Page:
Five reasons to migrate to the latest Varnish now

As you might already know Varnish Cache Plus is a Varnish Plus product that is built on the top of the open source project Varnish Cache. Varnish Cache is usually a little ahead with regard to versioning because it may have some experimental features.

The software we sell (Varnish Cache Plus) must, as a commercial product, be stable, reliable and perform as expected; therefore, Varnish Cache Plus goes through a QA process and doesn’t always have the same features as the open source version, but it has other components that are not available in the regular Varnish Cache.

The latest Varnish Cache Plus version is the 4.1.x series, to be more precise the most up-to-date and recommended one is 4.1.4r5, which was released on December 13, 2016. It includes new features and the usual (the word “usual” makes it look simple and boring, but someone has spent time and effort on it) bug fixes.

It’s pretty important, given the changes that happen version to version, that you stay up to date on the major Varnish releases.

Here are the top five recent changes that you can interpret as the top five reasons to migrate to the latest version of Varnish post-haste:

  1. MSE2 with persistence has been introduced:
    If you are running a big data set you probably already know about MSE (Massive Storage Engine) which is a storage engine specifically designed for big caches. Now, with MSE2, your cache (optionally) survives over each Varnish restart.
    MSE2 was introduced in the very first Varnish Cache Plus 4.1, but improvements and bug fixes happened since then, so you should run Varnish Cache Plus 4.1.1r5.
  2. Backend mode in varnishncsa:
    The default mode of varnishncsa is "client mode". In this mode, the log will be similar to what a web server would produce in the absence of Varnish. Now, you can switch to "backend mode". In this mode, requests generated by Varnish to the backends will be logged.
    It is possible to keep two varnishncsa instances running, one in backend mode, and one in client mode, logging to different files.

    A HEAD request:

    head_request.png

    If we run varnishncsa with both client and backend mode with the default format we get something like:

    127.0.0.1 - - [18/Jan/2017:16:26:27 +0000] "HEAD http://localhost/ HTTP/1.1" 200 3256 "-" "curl/7.35.0"
    ::1 - - [18/Jan/2017:16:26:27 +0000] "HEAD http://localhost/ HTTP/1.1" 200 0 "-" "curl/7.35.0"

    You can change the log output format if you want to highlight some different metrics. “man varnishncsa” for more info.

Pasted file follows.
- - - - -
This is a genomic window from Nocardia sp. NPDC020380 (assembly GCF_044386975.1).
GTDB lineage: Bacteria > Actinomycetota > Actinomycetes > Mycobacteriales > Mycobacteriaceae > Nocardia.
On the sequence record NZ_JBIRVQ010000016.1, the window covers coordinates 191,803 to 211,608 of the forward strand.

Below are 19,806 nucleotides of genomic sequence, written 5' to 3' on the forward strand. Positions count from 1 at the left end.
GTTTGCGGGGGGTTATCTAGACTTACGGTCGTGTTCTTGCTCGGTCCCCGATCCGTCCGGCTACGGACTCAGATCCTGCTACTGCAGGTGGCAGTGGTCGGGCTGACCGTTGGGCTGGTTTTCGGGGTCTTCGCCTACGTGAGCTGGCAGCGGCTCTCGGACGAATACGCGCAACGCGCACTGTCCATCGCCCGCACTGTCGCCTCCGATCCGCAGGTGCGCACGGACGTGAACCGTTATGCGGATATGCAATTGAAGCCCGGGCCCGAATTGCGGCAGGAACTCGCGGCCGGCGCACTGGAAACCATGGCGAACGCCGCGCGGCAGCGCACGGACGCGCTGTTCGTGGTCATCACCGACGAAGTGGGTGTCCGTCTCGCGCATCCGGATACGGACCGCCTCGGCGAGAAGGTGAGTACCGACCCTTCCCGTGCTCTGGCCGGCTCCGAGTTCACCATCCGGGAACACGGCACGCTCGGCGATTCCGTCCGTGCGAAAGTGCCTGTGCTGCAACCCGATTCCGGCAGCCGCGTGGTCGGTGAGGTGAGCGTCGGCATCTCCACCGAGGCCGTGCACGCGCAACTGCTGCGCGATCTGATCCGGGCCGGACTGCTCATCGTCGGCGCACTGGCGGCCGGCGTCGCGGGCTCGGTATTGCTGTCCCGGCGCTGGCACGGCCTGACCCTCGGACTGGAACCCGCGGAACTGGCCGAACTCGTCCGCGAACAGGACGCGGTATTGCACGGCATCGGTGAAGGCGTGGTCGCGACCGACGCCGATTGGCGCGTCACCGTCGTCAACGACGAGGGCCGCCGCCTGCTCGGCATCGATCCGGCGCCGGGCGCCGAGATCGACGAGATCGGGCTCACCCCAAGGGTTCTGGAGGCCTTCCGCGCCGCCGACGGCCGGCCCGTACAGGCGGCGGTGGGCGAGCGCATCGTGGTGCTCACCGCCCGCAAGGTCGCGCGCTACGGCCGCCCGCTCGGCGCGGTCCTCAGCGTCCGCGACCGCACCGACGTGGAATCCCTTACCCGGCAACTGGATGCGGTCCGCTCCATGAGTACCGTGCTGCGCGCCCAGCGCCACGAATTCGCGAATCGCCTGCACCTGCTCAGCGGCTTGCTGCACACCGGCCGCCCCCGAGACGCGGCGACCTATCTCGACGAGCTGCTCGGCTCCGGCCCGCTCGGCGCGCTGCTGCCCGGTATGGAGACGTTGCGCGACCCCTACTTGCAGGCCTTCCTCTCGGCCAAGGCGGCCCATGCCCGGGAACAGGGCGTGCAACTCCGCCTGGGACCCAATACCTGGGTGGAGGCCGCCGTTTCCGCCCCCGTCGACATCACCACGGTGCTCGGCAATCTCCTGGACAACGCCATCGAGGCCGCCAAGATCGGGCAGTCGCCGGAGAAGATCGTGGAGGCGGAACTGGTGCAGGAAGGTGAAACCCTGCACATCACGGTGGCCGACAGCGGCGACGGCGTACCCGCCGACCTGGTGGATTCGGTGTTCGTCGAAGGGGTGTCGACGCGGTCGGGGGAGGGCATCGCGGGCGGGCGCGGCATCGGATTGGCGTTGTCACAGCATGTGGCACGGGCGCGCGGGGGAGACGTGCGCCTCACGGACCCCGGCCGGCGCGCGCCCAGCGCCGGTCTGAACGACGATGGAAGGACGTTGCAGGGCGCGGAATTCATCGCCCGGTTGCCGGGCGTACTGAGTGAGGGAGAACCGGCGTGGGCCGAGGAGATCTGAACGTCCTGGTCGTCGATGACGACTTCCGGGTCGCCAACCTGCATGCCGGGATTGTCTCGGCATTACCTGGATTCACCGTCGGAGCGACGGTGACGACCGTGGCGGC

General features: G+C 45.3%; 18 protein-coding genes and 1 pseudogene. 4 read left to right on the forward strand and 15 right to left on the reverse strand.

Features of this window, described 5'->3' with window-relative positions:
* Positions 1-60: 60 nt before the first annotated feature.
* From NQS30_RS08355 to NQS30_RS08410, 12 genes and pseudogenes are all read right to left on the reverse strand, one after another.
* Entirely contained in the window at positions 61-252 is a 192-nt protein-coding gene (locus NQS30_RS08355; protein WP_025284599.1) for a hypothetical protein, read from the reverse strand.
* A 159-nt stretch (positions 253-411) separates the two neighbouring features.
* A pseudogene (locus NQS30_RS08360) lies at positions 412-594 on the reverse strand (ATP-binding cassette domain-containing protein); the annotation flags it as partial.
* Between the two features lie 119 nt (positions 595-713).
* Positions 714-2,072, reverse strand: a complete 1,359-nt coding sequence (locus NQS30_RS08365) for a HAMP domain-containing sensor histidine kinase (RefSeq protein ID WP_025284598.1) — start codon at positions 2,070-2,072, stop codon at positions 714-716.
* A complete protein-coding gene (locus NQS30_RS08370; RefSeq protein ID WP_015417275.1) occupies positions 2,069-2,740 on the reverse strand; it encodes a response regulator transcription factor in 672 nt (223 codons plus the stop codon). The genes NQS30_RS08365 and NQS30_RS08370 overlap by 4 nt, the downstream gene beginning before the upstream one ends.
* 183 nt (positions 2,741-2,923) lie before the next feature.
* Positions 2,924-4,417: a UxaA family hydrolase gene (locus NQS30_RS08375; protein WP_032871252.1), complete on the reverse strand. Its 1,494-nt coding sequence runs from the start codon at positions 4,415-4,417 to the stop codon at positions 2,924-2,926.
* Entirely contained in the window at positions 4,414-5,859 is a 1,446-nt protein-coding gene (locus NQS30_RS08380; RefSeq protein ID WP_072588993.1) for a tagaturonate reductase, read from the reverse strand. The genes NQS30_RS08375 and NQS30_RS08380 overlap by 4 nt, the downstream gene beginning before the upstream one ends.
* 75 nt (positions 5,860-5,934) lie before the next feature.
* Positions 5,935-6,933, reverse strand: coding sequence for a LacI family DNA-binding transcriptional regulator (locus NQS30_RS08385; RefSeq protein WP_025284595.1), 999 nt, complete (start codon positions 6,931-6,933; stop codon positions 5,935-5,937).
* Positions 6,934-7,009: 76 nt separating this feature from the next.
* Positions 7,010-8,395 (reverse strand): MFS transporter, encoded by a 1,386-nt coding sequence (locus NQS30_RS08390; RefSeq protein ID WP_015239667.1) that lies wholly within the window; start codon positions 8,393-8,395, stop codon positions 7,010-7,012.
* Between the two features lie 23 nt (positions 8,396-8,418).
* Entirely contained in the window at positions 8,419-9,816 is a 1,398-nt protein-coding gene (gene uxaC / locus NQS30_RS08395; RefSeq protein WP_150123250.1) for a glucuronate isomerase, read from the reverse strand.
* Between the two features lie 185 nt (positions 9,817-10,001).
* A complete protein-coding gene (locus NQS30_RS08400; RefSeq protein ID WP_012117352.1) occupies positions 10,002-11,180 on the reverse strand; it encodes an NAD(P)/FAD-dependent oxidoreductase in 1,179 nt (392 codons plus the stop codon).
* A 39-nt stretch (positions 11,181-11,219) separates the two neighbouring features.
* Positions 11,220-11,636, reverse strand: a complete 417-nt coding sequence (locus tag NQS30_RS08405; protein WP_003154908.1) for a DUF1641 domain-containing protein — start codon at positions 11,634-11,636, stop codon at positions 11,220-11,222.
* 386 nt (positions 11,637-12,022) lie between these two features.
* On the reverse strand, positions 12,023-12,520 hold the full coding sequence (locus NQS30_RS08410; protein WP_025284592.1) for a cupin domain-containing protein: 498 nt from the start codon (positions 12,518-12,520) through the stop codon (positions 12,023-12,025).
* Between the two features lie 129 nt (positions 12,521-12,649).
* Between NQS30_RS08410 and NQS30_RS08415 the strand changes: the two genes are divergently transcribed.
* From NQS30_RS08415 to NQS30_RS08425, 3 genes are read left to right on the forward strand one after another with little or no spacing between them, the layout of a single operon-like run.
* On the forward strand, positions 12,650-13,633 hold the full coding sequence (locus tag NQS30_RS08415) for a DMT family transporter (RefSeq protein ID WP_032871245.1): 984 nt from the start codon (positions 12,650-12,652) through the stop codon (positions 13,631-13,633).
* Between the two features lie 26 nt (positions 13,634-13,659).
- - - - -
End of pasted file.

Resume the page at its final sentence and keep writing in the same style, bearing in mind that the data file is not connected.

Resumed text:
3. Load balancing is better than ever: Varnish can distribute incoming traffic among different web servers, avoiding overwhelming a single backend.
    The interesting bit here is that you can choose in which fashion you’d like your Varnish to distribute the traffic over the defined backends:
    * round robin fashion
    * a fallback director will try each of the defined backends and use the first one that is healthy
    * the random director distributes load over the backends using a weighted random probability distribution
    * the hash director chooses the web server by computing a hash of the string given to .backend() function.
    * the least connection director: this is completely new in Varnish Cache Plus 4.1 and it will direct traffic to the backend with the least number of active connections.
  4. Libvmod-goto: this VMOD deserves a special point in this list. Its scope is to provide a solution to the problem of creating throwaway backends. Backends created this way are cached for a configurable time after which they'll be discarded.

    Upon creation, the given hostname is resolved into a list of IPs that will be
    updated (or destroyed if unused) after each Time-To-Live period.
    Example:

    import goto;
       sub vcl_backend_fetch {
           if (bereq.url ~ "^/admin/") {
               set bereq.backend = goto.backend("admin.example.com", "8080");
           }
       }
  5. Parallel ESI:
    Prior to this new feature, Varnish used to process one include at the time in a sequential way.
    Now, with parallel ESI, Varnish is able to process more than a single ESI include per time. For example if you have 20 includes that need to be fetched, parallel ESI will fetch them all at once. This obviously leads to a significant performance gain.

    serial-esi.gifparallel-esi.gif

Those were only five of the many improvements and new features you can find in Varnish Cache Plus 4.1.4r5. If you are still running any previous Varnish version, you should soon consider a migration to the latest, most stable and feature-complete release.

If you wish to receive more info you can get in touch with our sales team: sales@varnish-software.com.

If you need to migrate and think you might need more assistance, you can also look into our professional migration assessment and assistance offer. 

Topics: how to migrate from Varnish 3 to Varnish 4, Varnish migration, five reasons to migrate to latest Varnish version, latest version of Varnish Cache, Varnish Plus migration, Varnish Cache migration

24/01/2017, 13:00 by Arianna Aondio

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